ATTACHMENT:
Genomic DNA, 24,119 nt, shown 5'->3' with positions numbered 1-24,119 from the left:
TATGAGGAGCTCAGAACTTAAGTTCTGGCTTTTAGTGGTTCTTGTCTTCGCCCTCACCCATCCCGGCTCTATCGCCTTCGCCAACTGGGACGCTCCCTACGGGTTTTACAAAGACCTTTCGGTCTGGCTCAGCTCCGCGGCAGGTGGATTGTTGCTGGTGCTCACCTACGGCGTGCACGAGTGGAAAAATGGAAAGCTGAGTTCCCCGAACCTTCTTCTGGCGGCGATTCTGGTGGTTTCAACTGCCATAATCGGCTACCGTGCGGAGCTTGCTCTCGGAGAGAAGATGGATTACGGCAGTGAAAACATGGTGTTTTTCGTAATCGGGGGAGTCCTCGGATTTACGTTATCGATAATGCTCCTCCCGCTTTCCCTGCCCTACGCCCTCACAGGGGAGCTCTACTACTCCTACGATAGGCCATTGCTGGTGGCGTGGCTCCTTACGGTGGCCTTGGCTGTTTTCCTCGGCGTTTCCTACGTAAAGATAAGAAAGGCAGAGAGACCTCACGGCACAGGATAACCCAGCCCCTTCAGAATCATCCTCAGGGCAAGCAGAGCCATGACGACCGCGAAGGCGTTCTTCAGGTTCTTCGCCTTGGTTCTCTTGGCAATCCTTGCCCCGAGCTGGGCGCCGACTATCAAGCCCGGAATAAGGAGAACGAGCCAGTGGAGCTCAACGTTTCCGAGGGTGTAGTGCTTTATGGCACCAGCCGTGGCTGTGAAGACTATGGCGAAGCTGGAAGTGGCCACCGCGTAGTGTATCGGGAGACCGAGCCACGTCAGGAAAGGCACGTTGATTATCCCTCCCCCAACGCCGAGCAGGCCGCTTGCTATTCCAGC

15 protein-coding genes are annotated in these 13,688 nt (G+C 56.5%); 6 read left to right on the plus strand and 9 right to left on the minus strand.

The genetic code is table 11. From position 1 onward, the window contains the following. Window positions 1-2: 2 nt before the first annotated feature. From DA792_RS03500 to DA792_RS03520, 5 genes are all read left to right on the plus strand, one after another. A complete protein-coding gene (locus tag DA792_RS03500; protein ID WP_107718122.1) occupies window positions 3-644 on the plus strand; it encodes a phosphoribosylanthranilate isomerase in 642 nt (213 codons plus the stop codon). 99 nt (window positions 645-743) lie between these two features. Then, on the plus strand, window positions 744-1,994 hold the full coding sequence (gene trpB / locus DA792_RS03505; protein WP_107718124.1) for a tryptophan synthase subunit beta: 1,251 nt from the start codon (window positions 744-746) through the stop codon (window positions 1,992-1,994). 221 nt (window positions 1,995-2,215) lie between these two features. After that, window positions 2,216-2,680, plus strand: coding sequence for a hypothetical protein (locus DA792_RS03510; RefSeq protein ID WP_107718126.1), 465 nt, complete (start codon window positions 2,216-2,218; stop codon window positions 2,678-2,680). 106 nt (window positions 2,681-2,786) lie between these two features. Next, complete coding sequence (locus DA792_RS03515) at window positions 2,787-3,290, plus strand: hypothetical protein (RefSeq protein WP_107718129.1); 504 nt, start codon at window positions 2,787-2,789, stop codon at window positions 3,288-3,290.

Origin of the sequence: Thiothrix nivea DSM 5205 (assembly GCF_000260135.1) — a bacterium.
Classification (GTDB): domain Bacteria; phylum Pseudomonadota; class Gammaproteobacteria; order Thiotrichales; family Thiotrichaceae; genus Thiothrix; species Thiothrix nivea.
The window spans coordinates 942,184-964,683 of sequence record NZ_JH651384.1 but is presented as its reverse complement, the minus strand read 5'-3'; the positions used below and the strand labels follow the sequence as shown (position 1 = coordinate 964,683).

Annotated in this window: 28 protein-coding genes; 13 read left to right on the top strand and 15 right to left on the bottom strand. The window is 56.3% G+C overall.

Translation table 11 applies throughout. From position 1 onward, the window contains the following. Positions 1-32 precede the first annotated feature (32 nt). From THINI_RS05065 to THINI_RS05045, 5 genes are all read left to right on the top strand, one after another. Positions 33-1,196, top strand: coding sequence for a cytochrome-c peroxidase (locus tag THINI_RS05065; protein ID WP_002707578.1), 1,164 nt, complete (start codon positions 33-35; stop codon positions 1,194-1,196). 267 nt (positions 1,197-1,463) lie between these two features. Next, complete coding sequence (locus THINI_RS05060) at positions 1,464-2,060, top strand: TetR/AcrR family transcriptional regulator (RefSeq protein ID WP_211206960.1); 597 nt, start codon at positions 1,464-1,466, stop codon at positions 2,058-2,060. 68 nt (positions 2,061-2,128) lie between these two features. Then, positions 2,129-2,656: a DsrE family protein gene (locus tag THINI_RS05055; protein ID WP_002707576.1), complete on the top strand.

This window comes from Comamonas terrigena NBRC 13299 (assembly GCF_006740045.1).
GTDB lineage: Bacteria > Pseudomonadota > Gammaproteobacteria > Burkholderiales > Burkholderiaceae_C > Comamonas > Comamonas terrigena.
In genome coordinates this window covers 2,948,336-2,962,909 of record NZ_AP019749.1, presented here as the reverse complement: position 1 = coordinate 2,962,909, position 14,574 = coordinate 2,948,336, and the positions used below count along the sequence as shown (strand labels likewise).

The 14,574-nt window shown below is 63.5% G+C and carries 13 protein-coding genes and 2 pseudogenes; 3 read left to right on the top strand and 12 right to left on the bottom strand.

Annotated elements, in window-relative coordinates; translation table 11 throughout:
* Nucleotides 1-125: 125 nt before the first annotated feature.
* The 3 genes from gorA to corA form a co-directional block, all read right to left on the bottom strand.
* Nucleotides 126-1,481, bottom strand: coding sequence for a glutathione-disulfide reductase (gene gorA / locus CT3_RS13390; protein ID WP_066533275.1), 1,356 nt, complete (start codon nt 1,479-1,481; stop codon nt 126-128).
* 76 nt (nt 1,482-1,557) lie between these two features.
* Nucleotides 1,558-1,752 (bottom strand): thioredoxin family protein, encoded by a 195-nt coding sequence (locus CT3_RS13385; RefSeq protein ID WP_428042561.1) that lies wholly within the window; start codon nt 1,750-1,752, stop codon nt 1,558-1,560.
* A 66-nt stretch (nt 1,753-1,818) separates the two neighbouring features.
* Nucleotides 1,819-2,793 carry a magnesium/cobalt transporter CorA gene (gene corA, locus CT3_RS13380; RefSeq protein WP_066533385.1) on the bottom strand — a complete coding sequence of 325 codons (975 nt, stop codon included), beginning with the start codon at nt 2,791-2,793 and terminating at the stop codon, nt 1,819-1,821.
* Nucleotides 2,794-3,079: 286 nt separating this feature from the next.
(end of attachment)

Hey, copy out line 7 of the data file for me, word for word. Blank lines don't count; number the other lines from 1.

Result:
The window spans coordinates 942,184-964,683 of sequence record NZ_JH651384.1 but is presented as its reverse complement, the minus strand read 5'-3'; the positions used below and the strand labels follow the sequence as shown (position 1 = coordinate 964,683).